Last weekend we did a quick trip to the Eastern Sierra to do some leaf peeping. Reports were coming in that the colors were peaking early, so we thought we’d check it out.
What we found was a weird year for fall colors. It seems that everything is either still bright green or already browning, without much in between. We found scattered groves of bright colors and got some nice photos, but then the storm came in.
The forecast on Saturday morning was a 20% chance of precip with snow at higher elevations, but not enough to stick. By the time we were on the east side the chance had upped to 85% and snow was falling. The forecast for Bishop was dry, however, so we planned on camping around there. Unfortunately that 0% didn’t hold and we were rained on pretty good for a few hours on Saturday night. Meanwhile, snow was falling at higher elevations.
Sunday morning was clear and there was a relatively heavy blanket of snow on the peaks above us. All the passes were closed, so we had two options for getting home: head the loooong south route, or drive north towards the passes and hope they opened up during the day. Since the roads are still open for backpacking, camping, and hunting, we figured they’d be quick to open the passes since people would otherwise be stranded. It was a smart bet: we got to the gate at Sonora Pass about 45 minutes before it was opened. That 45 minutes was a lot less than the extra hours it would have taken to go another way!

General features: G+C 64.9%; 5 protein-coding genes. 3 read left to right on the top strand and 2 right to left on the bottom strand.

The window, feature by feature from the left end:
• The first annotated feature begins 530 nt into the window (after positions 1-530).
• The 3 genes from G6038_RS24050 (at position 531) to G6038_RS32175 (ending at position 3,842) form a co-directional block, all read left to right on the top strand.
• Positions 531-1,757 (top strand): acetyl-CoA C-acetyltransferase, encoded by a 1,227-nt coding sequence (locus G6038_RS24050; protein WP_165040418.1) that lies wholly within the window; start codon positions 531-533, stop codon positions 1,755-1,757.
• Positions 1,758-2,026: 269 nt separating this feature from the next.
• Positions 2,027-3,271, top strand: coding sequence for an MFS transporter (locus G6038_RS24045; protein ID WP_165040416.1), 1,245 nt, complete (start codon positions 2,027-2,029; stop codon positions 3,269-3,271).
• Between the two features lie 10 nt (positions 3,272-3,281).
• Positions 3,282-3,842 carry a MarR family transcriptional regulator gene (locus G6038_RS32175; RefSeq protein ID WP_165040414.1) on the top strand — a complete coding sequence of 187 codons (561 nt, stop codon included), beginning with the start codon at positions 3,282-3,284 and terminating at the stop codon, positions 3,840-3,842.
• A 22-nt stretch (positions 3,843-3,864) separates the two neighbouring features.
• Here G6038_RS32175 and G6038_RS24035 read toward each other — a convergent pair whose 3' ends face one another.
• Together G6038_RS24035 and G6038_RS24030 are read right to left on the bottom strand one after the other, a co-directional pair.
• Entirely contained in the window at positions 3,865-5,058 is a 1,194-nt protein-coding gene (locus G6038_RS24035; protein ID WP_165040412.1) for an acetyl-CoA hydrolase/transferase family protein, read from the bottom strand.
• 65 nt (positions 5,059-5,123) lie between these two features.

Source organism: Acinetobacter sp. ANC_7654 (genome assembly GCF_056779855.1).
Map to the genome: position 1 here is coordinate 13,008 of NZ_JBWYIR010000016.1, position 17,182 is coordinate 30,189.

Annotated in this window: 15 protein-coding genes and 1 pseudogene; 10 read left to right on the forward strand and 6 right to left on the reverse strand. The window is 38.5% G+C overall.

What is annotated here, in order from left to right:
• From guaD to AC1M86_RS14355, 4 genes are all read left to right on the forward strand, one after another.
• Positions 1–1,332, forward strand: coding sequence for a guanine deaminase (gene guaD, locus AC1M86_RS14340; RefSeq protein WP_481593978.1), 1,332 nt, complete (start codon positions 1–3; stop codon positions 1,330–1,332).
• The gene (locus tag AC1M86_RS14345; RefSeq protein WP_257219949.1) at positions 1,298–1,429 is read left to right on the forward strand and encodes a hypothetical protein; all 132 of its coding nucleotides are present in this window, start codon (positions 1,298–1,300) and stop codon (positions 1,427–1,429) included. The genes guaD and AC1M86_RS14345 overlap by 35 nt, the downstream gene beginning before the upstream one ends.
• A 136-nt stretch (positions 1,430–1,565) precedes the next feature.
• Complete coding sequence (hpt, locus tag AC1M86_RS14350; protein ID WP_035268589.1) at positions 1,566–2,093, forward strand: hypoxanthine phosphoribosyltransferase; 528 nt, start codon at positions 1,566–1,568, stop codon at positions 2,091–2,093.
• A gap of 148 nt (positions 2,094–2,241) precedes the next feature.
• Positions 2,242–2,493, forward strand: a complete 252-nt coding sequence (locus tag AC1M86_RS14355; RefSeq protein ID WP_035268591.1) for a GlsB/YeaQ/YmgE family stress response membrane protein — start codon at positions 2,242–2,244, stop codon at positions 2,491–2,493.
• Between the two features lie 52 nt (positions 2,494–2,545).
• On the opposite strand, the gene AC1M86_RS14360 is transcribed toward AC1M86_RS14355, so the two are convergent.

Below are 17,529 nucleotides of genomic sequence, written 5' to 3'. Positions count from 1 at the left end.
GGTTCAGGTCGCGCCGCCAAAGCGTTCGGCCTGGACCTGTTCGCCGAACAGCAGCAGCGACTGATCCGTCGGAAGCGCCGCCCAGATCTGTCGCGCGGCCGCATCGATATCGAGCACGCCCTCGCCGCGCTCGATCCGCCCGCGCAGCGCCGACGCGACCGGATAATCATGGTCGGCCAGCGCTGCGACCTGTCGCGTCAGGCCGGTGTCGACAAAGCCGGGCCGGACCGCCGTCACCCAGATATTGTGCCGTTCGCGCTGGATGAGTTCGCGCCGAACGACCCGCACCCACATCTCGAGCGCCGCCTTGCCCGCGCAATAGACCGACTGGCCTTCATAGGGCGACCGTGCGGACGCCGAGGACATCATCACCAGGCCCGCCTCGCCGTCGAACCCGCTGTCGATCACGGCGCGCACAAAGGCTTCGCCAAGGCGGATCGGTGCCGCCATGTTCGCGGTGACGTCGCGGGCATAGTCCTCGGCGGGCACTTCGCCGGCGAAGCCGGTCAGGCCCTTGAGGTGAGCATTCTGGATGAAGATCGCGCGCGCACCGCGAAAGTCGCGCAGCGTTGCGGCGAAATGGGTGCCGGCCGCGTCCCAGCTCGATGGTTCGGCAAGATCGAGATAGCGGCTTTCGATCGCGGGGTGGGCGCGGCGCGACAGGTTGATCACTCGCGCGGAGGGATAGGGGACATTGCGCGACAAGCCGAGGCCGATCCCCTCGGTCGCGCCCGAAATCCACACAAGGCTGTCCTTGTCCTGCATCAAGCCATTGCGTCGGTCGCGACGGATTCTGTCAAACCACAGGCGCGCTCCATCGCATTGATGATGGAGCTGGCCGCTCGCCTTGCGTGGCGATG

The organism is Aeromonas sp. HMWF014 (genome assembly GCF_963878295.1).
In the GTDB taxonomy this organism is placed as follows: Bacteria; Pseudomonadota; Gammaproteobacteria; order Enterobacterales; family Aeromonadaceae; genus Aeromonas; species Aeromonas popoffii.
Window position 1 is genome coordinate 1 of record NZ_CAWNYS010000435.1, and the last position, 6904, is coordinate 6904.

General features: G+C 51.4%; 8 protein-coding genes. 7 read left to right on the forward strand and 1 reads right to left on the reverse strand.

Below are photos from several locations to give you an idea of fall color conditions this past weekend: Rock Creek, North Lake, Lake Sabrina, South Lake, and Virginia Lakes (this last location was on Sunday after the snow had fallen). Unfortunately, I think the storm might have killed off a lot of potential for a good color year. It wiped out a lot of the leaves that had already turned, and I’m not sure how well the green ones survive a snow storm and if there is any chance for them to turn.
For more photos, check out the full album over on my photos page.